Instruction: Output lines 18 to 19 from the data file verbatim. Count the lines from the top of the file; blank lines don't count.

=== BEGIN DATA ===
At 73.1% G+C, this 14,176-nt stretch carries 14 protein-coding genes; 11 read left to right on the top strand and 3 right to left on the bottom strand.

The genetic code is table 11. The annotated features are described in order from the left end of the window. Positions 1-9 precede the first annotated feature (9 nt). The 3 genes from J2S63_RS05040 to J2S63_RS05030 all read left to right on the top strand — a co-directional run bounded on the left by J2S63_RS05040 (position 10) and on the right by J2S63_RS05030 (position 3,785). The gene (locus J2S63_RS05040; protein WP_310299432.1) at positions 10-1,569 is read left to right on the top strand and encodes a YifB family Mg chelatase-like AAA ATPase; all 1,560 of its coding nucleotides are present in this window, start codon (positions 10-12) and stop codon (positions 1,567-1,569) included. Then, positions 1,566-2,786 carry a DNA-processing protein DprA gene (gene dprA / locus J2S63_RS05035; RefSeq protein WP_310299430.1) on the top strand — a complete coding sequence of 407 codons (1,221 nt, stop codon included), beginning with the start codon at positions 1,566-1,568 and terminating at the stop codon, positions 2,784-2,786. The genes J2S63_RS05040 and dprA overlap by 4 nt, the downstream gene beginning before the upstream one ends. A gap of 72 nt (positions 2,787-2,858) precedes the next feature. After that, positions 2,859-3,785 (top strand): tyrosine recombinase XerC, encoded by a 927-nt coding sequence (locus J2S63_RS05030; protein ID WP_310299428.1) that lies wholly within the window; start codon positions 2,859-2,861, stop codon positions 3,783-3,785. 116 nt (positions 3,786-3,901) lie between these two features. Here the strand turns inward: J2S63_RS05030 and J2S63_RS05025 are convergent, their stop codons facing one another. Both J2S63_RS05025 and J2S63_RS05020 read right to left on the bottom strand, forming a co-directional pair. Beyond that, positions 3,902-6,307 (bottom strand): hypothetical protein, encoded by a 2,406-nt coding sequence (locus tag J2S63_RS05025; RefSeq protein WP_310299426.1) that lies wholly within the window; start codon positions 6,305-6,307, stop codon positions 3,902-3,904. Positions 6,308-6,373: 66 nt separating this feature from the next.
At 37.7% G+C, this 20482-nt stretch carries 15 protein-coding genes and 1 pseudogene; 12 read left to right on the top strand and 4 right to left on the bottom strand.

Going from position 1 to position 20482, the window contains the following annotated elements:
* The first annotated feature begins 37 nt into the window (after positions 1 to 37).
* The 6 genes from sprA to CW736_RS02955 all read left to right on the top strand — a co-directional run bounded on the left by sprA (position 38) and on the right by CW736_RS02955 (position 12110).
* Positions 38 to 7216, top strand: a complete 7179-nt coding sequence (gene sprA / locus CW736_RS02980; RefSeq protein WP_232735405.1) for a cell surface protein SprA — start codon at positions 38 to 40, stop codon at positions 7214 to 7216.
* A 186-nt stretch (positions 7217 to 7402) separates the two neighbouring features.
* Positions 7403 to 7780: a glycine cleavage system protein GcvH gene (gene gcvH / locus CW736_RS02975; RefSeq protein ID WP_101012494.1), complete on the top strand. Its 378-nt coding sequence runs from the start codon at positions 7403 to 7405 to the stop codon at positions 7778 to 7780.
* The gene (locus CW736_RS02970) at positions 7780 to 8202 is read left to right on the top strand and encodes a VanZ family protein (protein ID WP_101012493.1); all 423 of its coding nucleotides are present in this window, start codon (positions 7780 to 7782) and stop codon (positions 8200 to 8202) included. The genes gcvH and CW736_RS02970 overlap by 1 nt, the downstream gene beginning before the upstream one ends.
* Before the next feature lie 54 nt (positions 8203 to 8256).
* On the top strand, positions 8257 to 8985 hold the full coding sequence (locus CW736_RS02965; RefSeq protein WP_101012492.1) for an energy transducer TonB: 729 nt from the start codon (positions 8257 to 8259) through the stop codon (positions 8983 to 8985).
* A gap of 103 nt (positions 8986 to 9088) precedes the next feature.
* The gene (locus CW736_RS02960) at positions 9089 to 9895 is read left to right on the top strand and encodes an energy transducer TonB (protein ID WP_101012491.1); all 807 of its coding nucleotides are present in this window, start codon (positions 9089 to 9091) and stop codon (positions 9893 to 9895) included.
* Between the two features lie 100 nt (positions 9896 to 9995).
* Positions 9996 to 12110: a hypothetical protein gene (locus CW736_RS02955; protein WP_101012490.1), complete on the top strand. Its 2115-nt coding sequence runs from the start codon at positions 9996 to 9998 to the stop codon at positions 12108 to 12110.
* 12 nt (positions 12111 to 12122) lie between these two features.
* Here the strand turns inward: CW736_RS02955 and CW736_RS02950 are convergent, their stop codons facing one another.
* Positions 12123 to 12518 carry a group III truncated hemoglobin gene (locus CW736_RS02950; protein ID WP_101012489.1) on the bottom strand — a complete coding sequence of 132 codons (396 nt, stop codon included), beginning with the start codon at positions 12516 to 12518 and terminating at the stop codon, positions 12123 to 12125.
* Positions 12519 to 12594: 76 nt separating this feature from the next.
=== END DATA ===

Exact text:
* Here the strand turns inward: CW736_RS02955 and CW736_RS02950 are convergent, their stop codons facing one another.
* Positions 12123 to 12518 carry a group III truncated hemoglobin gene (locus CW736_RS02950; protein ID WP_101012489.1) on the bottom strand — a complete coding sequence of 132 codons (396 nt, stop codon included), beginning with the start codon at positions 12516 to 12518 and terminating at the stop codon, positions 12123 to 12125.